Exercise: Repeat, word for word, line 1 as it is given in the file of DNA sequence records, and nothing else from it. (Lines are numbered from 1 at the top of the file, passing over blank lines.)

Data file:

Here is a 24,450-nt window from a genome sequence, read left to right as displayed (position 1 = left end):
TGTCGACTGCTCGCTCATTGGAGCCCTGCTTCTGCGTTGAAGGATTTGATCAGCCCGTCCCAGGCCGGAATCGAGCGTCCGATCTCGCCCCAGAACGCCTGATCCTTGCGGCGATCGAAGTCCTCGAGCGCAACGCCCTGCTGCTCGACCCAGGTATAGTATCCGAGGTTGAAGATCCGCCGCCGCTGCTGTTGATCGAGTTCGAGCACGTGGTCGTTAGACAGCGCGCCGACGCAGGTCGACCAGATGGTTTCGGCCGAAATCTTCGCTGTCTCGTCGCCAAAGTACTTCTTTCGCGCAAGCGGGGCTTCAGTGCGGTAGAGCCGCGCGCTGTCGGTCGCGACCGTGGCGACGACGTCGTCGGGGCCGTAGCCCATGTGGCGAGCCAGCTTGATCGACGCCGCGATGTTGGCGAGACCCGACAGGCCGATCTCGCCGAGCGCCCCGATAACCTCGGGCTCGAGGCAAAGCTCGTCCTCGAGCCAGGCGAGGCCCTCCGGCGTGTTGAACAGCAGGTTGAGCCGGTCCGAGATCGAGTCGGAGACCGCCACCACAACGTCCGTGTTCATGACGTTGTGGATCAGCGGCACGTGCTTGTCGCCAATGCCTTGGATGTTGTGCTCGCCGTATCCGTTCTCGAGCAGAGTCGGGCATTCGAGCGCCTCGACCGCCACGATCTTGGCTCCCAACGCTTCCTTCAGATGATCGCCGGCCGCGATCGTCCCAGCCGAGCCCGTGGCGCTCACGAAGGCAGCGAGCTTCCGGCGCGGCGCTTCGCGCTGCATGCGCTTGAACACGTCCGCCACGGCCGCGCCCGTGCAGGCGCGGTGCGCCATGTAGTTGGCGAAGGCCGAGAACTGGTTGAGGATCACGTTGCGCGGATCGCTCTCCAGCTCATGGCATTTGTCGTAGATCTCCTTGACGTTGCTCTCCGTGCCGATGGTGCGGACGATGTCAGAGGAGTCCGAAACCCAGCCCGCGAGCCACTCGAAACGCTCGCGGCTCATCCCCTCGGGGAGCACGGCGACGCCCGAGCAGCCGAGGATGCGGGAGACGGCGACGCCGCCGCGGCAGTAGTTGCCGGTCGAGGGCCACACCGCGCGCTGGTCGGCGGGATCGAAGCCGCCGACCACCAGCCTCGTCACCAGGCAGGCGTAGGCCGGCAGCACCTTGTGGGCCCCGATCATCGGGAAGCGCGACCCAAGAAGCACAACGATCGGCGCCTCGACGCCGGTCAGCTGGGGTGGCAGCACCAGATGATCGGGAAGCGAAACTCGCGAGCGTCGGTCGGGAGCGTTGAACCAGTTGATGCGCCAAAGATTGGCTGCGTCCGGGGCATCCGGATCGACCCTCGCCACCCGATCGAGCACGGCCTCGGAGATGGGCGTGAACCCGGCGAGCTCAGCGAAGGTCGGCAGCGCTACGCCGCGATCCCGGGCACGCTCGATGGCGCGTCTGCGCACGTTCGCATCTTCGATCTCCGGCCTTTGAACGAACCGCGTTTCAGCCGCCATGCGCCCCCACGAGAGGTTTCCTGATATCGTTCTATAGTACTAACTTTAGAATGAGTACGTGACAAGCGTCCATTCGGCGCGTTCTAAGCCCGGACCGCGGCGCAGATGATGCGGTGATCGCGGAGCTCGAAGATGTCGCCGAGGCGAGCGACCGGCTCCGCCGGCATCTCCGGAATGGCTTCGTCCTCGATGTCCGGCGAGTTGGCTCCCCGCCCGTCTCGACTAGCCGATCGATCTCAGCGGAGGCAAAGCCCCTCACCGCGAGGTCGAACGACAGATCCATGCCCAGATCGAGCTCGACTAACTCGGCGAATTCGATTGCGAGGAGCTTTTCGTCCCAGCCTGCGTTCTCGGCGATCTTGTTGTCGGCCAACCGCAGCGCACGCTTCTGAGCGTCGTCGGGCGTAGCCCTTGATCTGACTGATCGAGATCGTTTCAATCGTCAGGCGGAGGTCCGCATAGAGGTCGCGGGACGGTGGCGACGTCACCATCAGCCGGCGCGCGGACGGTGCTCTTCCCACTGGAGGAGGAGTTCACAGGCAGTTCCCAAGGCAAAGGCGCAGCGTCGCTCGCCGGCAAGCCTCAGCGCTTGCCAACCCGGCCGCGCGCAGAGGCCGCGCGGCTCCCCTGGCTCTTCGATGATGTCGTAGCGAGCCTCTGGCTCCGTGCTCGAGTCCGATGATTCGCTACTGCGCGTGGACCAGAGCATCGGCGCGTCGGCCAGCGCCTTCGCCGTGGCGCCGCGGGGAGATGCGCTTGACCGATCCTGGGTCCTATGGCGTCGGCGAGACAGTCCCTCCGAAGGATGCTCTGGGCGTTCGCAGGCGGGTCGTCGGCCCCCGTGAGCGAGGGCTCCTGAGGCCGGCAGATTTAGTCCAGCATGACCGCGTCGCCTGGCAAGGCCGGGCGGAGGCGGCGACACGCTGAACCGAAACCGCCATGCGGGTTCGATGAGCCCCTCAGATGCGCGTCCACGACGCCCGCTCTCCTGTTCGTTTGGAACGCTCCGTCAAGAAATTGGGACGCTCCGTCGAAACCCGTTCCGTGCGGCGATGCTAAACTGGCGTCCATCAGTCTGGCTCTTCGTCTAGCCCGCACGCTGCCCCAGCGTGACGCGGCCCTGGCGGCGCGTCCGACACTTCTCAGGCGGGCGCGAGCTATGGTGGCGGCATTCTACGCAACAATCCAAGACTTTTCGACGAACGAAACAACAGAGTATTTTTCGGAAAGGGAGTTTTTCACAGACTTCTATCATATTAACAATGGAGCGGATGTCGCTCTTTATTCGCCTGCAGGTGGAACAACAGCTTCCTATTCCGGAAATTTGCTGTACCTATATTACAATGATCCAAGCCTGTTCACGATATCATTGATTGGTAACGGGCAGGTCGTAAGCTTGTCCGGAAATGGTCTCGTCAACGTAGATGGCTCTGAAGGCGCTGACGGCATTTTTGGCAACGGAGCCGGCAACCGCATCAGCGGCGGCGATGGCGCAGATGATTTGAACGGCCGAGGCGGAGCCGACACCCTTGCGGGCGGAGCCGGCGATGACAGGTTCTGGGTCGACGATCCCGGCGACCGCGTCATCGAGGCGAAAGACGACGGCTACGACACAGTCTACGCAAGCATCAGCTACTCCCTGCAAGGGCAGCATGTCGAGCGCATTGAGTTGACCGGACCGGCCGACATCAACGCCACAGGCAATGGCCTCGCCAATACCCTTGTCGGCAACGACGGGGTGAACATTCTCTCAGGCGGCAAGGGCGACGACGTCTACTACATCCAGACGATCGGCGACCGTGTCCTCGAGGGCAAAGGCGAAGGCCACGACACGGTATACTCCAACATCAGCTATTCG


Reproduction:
Here is a 24,450-nt window from a genome sequence, read left to right as displayed (position 1 = left end):